You know it’s in your ears and nose and sharks are made almost entirely of it — but there’s a lot about cartilage that most people don’t know. The flexible, yet tough connective tissue can be found throughout the body, and though it’s true that it’s slow to repair itself once damaged, science knows more than ever before how to best promote healthy cartilage. Here are the top things you never knew about the tissue that allows you to do all the things you love.
1. There are three types
Not all cartilage is the same, nor does it serve the same purpose within the body.
Hyaline cartilage is the cartilage in your nose and ear canal, and it’s the form found most often in the human body. It also has a high concentration of collagen, which allows it to give structure to body parts while providing some elasticity as well. It is smooth and allows bones in the joints throughout the body to glide during movement. This type of cartilage is also found at the end of each of the ribs, various bone surfaces at the joints, and in the trachea and larynx. It’s known as being like a shock absorber and provides cushioning in the joints.
Elastic cartilage is, as you may have guessed, the most flexible of the three types. Elastin fibers give this type of cartilage the ability to snap back into place after being stretched, making it ideal for the exact places it is found in the body: the outer ear (think about the many ways your ear can bend and fold, and then return to its normal shape), and epiglottis (the elastic cartilage here allows us to swallow without food aspiration, and makes breathing possible).
Fibrous cartilage is a tough and firm type of cartilage that is found at the knee joint in the meniscus, as well as between vertebrae and in the temporal mandibular joint, where your jaw connects to your skull. It is found in soft tissue to bone attachments as well as the pubic symphysis joint, which help connect your hips. The fibers in this form of cartilage are very dense, and by nature this form is also the most rigid of the cartilage types.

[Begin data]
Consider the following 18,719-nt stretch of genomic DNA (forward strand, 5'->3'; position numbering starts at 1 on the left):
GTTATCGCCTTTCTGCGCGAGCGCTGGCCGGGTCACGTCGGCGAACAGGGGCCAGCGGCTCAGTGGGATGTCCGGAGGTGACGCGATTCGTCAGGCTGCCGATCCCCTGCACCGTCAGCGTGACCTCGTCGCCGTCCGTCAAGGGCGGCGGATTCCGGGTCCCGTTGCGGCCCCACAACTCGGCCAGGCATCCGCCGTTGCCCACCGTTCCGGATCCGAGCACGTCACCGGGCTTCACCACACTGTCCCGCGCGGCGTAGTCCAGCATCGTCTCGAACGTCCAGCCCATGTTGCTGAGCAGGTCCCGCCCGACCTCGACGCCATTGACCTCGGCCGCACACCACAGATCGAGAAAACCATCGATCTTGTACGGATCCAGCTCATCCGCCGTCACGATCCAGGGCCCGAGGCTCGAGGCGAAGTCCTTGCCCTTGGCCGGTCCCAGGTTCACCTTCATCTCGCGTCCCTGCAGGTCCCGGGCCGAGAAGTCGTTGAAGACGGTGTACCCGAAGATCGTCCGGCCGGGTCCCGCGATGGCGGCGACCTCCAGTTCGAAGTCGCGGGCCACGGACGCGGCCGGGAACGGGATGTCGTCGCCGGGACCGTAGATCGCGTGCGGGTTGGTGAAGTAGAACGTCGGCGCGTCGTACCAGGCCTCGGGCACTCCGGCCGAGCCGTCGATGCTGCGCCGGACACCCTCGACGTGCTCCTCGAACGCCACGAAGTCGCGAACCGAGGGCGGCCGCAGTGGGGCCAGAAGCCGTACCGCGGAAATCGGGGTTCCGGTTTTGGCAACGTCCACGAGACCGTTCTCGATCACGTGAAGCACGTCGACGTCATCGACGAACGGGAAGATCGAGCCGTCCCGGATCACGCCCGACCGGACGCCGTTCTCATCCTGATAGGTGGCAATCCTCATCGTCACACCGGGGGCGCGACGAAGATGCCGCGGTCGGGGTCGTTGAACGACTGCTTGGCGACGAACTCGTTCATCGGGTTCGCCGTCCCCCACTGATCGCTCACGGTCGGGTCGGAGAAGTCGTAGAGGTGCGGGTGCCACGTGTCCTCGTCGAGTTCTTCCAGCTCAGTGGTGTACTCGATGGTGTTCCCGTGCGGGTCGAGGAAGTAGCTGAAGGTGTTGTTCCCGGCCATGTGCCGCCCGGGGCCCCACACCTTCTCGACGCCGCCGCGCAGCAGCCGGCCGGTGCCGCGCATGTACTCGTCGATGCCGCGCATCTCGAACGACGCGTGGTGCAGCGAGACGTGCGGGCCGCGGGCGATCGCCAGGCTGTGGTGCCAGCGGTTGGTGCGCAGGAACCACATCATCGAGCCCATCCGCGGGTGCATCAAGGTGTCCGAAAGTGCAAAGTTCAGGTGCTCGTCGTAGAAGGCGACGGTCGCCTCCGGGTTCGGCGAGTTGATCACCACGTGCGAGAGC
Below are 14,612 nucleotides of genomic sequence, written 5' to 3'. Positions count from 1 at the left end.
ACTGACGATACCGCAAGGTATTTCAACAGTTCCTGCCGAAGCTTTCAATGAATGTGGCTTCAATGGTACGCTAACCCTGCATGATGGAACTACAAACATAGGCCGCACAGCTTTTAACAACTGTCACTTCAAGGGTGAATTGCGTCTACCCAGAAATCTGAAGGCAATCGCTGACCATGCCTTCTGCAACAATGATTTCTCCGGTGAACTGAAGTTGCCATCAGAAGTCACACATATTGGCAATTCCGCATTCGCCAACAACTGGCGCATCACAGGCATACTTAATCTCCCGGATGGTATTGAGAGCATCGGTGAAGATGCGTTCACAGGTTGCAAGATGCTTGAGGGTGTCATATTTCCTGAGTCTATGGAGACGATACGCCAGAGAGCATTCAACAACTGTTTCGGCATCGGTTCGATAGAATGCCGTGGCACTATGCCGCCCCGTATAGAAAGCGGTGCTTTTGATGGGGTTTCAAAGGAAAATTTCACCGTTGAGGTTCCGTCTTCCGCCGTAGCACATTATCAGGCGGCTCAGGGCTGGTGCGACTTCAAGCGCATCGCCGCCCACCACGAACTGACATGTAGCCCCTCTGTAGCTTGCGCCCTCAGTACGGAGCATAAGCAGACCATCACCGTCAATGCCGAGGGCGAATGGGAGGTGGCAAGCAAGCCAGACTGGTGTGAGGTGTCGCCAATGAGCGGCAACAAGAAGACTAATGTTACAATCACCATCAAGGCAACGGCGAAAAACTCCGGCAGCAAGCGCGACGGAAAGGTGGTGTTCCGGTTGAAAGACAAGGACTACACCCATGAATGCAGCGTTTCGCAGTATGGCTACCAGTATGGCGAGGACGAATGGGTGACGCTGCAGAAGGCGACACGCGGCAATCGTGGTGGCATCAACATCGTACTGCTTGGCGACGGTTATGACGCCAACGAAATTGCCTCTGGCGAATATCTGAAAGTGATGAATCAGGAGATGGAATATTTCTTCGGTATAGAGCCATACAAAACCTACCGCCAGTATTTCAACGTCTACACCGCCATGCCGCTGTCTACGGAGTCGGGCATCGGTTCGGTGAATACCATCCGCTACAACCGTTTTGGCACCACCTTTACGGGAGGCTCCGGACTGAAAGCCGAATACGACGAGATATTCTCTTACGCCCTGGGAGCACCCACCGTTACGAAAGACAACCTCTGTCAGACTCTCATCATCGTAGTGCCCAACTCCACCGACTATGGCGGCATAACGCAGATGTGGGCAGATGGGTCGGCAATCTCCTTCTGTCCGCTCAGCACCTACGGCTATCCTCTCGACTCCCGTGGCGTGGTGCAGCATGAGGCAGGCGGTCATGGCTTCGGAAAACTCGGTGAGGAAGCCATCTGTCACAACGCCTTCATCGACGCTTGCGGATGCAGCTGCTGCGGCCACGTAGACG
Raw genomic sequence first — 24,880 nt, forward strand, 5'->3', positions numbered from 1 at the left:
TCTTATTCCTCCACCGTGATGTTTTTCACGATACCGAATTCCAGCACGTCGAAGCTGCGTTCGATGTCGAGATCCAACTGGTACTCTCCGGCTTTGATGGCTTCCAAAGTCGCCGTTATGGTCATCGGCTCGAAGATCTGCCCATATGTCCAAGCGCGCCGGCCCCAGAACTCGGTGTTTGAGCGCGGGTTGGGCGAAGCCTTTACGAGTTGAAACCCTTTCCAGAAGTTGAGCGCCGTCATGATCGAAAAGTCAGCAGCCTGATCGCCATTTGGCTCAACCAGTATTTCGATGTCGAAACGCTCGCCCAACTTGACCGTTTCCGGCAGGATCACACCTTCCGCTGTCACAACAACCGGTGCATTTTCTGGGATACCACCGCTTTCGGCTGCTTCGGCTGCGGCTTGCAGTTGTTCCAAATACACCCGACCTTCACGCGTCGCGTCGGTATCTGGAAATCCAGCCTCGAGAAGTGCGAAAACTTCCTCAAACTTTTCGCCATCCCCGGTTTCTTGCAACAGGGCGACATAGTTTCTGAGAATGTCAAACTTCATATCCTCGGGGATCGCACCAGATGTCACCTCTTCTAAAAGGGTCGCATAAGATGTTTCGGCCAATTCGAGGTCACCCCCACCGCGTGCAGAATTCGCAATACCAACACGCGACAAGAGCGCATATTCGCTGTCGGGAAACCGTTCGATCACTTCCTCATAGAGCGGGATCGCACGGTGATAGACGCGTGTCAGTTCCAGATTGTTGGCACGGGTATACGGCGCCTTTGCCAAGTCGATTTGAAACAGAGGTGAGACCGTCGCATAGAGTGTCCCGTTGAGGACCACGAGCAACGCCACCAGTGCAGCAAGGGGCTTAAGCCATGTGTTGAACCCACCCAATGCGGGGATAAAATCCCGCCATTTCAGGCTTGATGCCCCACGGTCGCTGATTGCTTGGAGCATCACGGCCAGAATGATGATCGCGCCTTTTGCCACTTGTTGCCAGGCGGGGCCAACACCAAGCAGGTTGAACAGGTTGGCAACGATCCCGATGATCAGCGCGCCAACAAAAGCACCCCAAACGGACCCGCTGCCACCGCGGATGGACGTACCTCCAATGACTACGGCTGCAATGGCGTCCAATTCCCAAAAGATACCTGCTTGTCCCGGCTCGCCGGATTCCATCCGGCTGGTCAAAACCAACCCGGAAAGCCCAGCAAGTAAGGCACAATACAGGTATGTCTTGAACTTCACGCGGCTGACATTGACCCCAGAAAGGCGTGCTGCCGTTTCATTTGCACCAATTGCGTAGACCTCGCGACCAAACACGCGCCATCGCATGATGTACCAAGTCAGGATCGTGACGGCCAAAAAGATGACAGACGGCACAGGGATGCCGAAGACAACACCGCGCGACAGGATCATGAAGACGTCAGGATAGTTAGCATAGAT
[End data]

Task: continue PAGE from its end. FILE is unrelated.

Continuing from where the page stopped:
2. Cartilage can determine your future height during childhood
Ever wonder how a pediatrician can predict a child’s height with such confidence? It turns out that cartilage holds the answer.
“The growth rate between your cartilage and bones can determine how tall you will be” says Allen Conrad, BS, DC, CSCS. “When the cartilage grows faster than bone near the growth plates, the person will be very tall once they are fully grown. If the bone growth during adolescence is faster than the cartilage growth, the person will be shorter. Once you are an adult, cartilage growth is very insignificant.”
3. Cartilage has no direct blood supply
Much of the human body relies on access to adequate blood supply, with the exception of cartilage.